With accordionist Netta Skog replaced by a keyboard player and Olli Vanska pushed away into the background, the ever-dwindling folk aspect of their sound is all but completely gone. But never mind folk metal, calling large parts of the CD metal at all would be a push. Again, not automatically a bad thing, but the new sounds brought in to compensate just don’t compare to the things the band have achieved in the past.
Having a keyboard player back in the fold though is, on paper at least, a plus. Robert Engstrand certainly offers plenty of options, with a few storming solos being one of the better new additions and some nice Hammond touches adding a bit of intrigue to the otherwise muddled “Greek fire”.
Honestly though, the CD’s biggest problem, to put it delicately, is all the stupid stuff that threatens to ruin many of the songs. The best way to describe it in shorthand would be to say it sounds like the quirky, proggy bits from songs like “Midnight sun” spread across the entire running time. Instead of solid songs with weird little diversions here and there, it’s a bag of zany noises where a semblance of normality breaks through from time to time.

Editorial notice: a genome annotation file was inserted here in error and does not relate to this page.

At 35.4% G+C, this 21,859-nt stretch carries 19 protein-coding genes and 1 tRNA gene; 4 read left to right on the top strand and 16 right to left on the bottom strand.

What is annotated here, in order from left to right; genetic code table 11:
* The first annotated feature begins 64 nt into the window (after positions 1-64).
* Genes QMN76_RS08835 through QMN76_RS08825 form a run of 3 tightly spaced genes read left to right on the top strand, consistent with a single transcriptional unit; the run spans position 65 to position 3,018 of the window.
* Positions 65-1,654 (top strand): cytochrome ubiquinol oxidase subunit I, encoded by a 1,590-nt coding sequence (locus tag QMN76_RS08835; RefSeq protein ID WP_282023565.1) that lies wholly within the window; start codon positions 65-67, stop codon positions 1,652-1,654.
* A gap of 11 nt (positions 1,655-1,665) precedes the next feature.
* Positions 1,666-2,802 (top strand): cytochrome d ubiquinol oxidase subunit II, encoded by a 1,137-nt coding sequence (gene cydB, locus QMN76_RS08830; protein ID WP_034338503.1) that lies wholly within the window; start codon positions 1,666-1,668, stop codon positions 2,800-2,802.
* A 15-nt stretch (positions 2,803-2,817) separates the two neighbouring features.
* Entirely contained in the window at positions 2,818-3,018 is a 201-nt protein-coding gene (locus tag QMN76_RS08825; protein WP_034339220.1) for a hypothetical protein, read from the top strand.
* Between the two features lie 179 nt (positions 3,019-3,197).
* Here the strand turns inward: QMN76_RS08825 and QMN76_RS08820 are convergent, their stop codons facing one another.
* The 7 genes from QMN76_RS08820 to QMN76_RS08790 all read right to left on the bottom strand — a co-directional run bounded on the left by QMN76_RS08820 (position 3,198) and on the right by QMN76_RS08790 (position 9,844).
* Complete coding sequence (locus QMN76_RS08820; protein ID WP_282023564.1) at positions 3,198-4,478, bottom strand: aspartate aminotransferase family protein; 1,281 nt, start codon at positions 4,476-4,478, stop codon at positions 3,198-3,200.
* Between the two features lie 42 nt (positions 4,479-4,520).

There’s stupid yelped vocals, dumb keyboard sounds, what sounds like a chipmunk choir at one point, and even a “I seriously can’t believe what I’m listening to here” interlude of ‘sexy sax’ and a woman moaning in the middle of ‘Run, bhang-eater, run!”. The production problems, the softening of the sound and simplifying of the arrangements can all be taken for what they are, but when an otherwise decent song is interrupted by the band slapping on you on the ear and saying “Hey, did you hear that? Mad, innit? Mad!” it turns the CD an endurance test.